Introduction to Diazepam

Diazepam is known by the medical profession (although this term is seldom used when addressing a patient) as a minor tranquilizer. This belies the drugs true strength as it is indeed a powerful sedative. In small doses, it will relieve anxiety. When taken in sufficient doses, like all benzodiazepines, it will induce sedation. It is often used to treat agitation related to alcohol withdrawal. Initially, once alcohol consumption has ceased, a high dose is administered and then every week or month (depending on the severity of the physical addiction) the dose is tapered downwards in a very gradual manner. (e.g 2mgs at a time)

Using Diazepam

Diazepam is known by the medical profession (although this term is seldom used when addressing a patient) as a minor tranquilizer. This belies the drugs true strength as diazepam is indeed a powerful sedative. In addition to treating anxiety disorders, providing short-term relief of anxiety symptoms and managing acute agitation from alcohol withdrawal, diazepam is used preoperatively and during endoscopic procedures to sedate, produce anteriograde amnesia and treat anxiety. Diazepam is also used as an adjunct for pain relief in some acute musculoskeletal conditions and to help control muscle spasms from inflammation, trauma, tetanus, and those caused by disorders such as paraplegia and cerebral palsy. [1]

Ways of Administration

Diazepam is administered orally in tablet and liquid form, rectally as a gel, and injected intramuscularly and IV. Diazepam is commonly prescribed in tablet form which comes in three strengths - 2mg , 5mg, and 10mg.
The 2mg tablets are "usually" in the UK - pure white.
The 5mg (details consistent with above) - come in yellow tablets.
The 10mg (details consistent with above) - come in blue tablets.
Diazepam rectal gel contains 5 mg/mL diazepam, propylene glycol, ethyl alcohol (10%), hydroxypropyl methylcellulose, sodium benzoate, benzyl alcohol (1.5%), benzoic acid and water. Diazepam rectal gel is clear to slightly yellow and has a pH between 6.5 -7.2.

Effects of Diazepam

Diazepam relieves tension, calms one's state of mind, relaxes muscles, and encourages sleep. Diazepam has a range of uses. Besides being commonly used in the treatment of anxiety and anxiety-related insomnia, diazepam is used to treat alcohol withdrawal and epileptic seizures.

Given intravenously, diazepam can be even more habit forming than when taken orally, especially if intravenous administration occurs over a protracted period of time. This does not mean oral usage cannot be habit-forming as well, any long-term use or abuse - prescribed or not, Valium is suggested only to be used for a short time. It is not advisable to take this medication for longer than 12 weeks (3 months) without a doctor's advice.

Since diazepam use rapidly causes tolerance (within 4 weeks at some doses) and because psychological and physical addiction can occur within a matter of 1-3 months (depending on dosage), course, of treatment is limited to two weeks if possible.[2]

Combinations with Diazepam

Depending on the reason that diazepam is being prescribed or illicitly procured, there are a variety of combinations available.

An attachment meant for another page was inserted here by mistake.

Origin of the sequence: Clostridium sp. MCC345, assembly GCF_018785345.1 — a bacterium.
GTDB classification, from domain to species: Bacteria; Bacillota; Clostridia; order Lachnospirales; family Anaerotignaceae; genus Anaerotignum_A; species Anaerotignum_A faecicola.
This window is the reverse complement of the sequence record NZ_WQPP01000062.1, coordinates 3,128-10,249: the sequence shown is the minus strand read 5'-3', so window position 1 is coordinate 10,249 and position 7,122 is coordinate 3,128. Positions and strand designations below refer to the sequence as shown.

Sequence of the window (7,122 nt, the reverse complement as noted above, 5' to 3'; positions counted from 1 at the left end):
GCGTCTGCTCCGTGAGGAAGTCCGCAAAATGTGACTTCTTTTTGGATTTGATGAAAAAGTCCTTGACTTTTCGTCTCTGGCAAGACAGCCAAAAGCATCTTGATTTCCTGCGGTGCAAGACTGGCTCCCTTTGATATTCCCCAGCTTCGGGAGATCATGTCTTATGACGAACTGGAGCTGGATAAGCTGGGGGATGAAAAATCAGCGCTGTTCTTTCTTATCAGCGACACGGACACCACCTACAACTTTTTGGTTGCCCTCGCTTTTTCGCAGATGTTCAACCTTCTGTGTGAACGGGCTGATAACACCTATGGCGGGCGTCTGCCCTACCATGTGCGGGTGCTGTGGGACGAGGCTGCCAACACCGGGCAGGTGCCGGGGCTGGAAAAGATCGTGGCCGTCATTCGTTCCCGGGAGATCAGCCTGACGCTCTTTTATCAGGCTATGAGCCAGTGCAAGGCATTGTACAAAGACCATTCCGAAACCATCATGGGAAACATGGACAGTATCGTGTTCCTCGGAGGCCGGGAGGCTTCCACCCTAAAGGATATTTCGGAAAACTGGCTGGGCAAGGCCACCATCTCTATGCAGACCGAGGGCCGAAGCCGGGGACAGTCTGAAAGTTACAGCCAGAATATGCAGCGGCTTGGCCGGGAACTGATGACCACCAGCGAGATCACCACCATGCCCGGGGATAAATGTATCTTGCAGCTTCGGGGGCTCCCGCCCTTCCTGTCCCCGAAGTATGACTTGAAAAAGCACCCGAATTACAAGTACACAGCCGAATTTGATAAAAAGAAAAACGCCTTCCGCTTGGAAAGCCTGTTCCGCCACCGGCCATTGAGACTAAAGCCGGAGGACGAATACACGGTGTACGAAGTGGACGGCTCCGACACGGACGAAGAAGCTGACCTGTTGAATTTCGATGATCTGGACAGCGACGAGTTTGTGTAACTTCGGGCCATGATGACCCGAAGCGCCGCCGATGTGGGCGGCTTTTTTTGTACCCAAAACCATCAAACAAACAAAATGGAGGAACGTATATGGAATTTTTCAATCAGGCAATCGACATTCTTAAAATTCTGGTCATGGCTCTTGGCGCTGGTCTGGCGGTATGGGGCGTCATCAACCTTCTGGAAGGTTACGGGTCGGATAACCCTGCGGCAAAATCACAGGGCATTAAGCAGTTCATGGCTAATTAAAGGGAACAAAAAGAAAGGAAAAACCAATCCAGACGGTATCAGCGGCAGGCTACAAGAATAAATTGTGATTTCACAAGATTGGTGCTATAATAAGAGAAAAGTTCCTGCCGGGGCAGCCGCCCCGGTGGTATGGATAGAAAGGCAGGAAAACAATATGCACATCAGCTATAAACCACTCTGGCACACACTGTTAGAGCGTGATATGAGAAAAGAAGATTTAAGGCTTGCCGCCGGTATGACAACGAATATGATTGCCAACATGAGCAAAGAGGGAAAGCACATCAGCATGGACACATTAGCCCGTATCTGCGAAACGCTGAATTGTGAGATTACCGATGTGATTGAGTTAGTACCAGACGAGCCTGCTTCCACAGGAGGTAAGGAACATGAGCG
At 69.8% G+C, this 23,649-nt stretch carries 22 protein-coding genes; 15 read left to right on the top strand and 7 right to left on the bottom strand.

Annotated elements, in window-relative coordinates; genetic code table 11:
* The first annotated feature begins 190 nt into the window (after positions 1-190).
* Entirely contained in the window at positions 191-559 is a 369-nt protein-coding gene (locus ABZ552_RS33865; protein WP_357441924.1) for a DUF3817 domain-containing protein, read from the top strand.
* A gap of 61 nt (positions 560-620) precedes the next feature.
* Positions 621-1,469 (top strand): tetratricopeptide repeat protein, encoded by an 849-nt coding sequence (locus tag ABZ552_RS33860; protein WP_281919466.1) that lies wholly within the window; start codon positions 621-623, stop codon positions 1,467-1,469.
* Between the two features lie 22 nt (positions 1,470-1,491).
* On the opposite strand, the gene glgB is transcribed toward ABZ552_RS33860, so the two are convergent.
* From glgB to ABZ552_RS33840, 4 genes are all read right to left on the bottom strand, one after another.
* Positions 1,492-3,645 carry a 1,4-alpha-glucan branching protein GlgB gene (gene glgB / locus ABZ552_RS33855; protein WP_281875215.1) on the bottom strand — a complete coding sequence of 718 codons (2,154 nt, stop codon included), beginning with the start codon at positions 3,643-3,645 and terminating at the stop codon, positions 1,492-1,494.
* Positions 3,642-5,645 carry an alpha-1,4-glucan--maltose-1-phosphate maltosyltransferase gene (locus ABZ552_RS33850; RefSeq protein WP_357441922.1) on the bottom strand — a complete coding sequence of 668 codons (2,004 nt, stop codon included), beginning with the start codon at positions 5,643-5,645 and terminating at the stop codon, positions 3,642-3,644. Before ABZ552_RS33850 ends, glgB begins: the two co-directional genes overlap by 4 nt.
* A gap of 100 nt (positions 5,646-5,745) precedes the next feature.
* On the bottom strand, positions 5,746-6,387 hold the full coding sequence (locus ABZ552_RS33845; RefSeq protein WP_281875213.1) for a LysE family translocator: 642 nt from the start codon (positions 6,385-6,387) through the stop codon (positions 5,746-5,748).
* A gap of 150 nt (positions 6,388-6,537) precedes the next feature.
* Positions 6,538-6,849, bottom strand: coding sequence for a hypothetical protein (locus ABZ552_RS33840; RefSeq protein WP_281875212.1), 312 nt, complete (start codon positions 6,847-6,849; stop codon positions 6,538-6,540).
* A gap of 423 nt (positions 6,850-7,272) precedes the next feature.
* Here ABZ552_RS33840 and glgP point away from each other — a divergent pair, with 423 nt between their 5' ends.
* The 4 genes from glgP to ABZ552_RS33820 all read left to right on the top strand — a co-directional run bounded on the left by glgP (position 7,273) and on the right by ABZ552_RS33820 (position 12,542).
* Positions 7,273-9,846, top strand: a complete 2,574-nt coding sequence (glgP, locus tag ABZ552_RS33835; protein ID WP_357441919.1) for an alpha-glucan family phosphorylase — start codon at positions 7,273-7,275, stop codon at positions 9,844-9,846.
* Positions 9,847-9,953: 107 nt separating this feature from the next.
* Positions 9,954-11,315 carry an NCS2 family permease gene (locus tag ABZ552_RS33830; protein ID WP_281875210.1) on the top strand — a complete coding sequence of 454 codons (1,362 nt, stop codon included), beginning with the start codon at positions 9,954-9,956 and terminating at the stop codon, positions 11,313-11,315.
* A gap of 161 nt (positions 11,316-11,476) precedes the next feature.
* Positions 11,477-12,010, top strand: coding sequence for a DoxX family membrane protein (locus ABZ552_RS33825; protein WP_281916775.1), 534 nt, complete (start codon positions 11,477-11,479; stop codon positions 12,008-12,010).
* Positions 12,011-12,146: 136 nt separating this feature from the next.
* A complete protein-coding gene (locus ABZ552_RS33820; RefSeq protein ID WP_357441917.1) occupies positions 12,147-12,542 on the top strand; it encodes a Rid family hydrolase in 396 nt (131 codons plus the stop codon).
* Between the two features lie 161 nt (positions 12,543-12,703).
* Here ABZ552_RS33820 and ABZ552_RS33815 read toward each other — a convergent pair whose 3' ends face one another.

Epilepsy patients are sometimes prescribed diazepam in conjunction with an anticonvulsant such as topiramate or pregabalin (although diazepam and pregabalin treatment on its own is not a complete or suitable treatment for epilepsy).[REF]

Pharmacology of Diazepam

Diazepam has an oral bioavailability of >90%. Average time to achieve peak plasma concentrations is 15 min - 2.5 hours, with an average of 1 - 1.5 hours. Taking diazepam orally with food that has a moderate level of fat will delay absorption and reduce the amount absorbed. [REF] Diazepam has a long half life - between 20 to 100 hours. In this respect, it has the longest half-life of all benzodiazepines save very few like flurazepam (which is very rarely, if ever, prescribed). Diazepam is metabolized by the liver via the Cytochrome P450 enzyme system. The main active metabolite is desmethyldiazepam. Minor active metabolites include temazepam and oxazepam. Diazepam is a classical benzodiazepine (along with chlordiazepoxide, lorazepam, and temazepam) because its attributes are multi-faceted and it produces all results that benzodiazepines are capable of. [3]

Diazepam does not increase GABA levels in the brain but potentiates the actions of GABA by binding to a specific benzodiazepine receptor site, located on the post synaptic receptor plate in a GABAergic nerve terminal. This increases the CI conductance and thus causes the GABA transmission to be fortified, leading to the major inhibition of other neurotransmitters. This is how diazepam creates sedation in the patient/user. [4] A recent study has suggested that the effects of diazepam observed at high versus low concentrations are caused by binding to at least two different benzodiazepine binding sites on GABAa receptors, the classical high-affinity binding site being responsible for effects such as amnesia, anxiolysis, and sedation, while a different nonclassical binding site is responsible for the hypnotic and immobilization effects of high doses of diazepam. [5]

Chemistry of Diazepam

Column 1 Column 2
Systematic(IUPAC) name: 7-chloro-1,3-dihydro-1-methyl-5-phenyl-2H-1,4-benzodiazepin-2-one